Action Movies and Fashion Mags

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There’s an anecdote which I like to tell because it amuses me as an illustration of the gender divide. I was at a BBQ a few years ago, and despite the fact we were all nineteen or twenty, we had managed to group into girls and guys, with me between the groups. I had gotten tired of the girls conversation about fashion and travel while they drank their vodka cruisers (a pre-mixer which, in my opinion, tastes like soft drink without vodka) and ate their cake and lollies. I was eating hotdogs and drinking beer like the guys – who’s conversation, incidentally, sounded much more interesting then fashion and travel. So I joined in the debate about which Terminator movie was better and I impressed the boys by being able to rattle off the names of all the Terminators. I’m not exaggerating, they looked at me in absolute awe, like they had never before see a woman who had a beer in one hand, a hotdog in the other, being able to discuss the merits of a scifi-action trilogy.

And then it stopped being an amusing anecdote when I realised they probably hadn’t.

And then it just got sad when I realised that, far from being the only woman I knew who would rather drink beer and watch action movies then drink lolly-water and read fashion magazines, I’m just the only woman who will fess up to it.

I’m not criticising the women who drink lolly water disguised as alcohol and read fashion magazines; I’m criticising the women who do this when they would rather be eating hotdogs and comparing action movies. Because it’s led to a situation where the girls feel they have to stick with the girls talking about fashion magazines and drinking lolly water, no matter how good the alternative looks. And it takes a woman who doesn’t particularly care what people think of her for eating the damn hot dog and joining in the boy’s conversation.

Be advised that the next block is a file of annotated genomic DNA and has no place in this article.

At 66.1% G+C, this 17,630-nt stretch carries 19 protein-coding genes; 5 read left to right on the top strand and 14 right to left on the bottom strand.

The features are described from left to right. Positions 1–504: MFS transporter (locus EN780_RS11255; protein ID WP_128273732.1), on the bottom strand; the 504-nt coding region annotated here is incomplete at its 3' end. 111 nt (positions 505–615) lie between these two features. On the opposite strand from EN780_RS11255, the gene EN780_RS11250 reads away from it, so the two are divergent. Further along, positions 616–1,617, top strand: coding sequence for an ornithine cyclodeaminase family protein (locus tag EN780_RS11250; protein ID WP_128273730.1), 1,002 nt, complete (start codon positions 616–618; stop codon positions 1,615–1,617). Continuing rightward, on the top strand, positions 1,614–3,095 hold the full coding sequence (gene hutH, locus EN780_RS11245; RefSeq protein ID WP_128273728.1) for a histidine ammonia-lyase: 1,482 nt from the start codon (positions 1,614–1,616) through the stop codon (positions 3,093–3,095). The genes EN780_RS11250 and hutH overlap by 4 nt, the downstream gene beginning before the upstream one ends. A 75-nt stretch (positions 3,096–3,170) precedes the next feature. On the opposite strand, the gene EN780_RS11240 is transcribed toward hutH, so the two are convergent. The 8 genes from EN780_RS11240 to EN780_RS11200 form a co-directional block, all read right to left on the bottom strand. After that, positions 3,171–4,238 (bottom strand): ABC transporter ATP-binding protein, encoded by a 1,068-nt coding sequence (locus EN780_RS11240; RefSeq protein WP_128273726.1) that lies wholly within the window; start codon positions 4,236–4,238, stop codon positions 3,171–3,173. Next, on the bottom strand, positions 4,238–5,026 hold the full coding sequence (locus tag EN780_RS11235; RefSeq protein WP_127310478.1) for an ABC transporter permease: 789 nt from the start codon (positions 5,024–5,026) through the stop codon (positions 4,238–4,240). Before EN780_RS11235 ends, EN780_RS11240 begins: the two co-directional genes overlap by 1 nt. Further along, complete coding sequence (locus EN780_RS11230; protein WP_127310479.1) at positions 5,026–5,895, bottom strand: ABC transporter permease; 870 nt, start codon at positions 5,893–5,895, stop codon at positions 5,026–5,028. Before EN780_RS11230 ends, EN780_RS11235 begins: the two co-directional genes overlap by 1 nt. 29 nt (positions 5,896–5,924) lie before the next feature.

The even sadder thing is I’ve gotten more flak from the girls because I’d often rather hang out with the boys and talk about things I find interesting then be bored shitless with them then I ever did from the boys in joining their turf. Apparently it’s not done.

Or maybe they just wish they had the balls – so to speak – to join in whichever conversation sounds the most interesting, gender be damned.

I find it disturbing that there are so many women who are otherwise intelligent and well-adjusted who are too scared to do what’s the most fun and not what the rest of the sheep consider is “˜right’. I used to consider my attitude towards my friends – that I don’t care what gender they are, so long as they’re fun to be with – a healthy, normal attitude. But I’m beginning to think that I’m actually ahead of my time. And that’s really sad.


  1. sbg says

    And then it just got sad when I realised that, far from being the only woman I knew who would rather drink beer and watch action movies then drink lolly-water and read fashion magazines, I’m just the only woman who will fess up to it.

    The last boyfriend I had just about fell off his chair when I would just let out with a burp rather than trying to hide it. I know it’s not ‘ladylike’ to burp, but damnit, it’s unhealthy to NOT burp. Once he got over his stupefaction, he was quite charmed by my open appreciation for his cooking. ;)

    There does seem to be this assumption that all girls only want to talk fluff (and all guys want to talk about sports and violent movies), when I think there’s really a lot more room for compromise on both sides.

  2. Jennifer Kesler says

    I think both genders are under enormous pressure to restrict not only their mouths but their brains to topics deigned appropriate for their gender.

  3. Gategrrl says

    When I was in High School in the early ’80s (1980-83) I was one of two girls who knew anything at all about SF – or, like you said, fessed up to it – and the geek-guys were amazed that I didn’t really care who knew what I liked and read.

  4. Jennifer Kesler says

    When I stood in line outside a theater to see The Phantom Menace on opening day with two female friends, some guys behind us started asking us why we were there without guys. It was like we’d shown up without clothes: it was that logical to them that we could only possibly go see the movie because a boyfriend dragged us to it. Naturally, I started quizzing them on the original films, and comics, and novelizations, and action figures, and they couldn’t keep up. They still refused to believe us, though.

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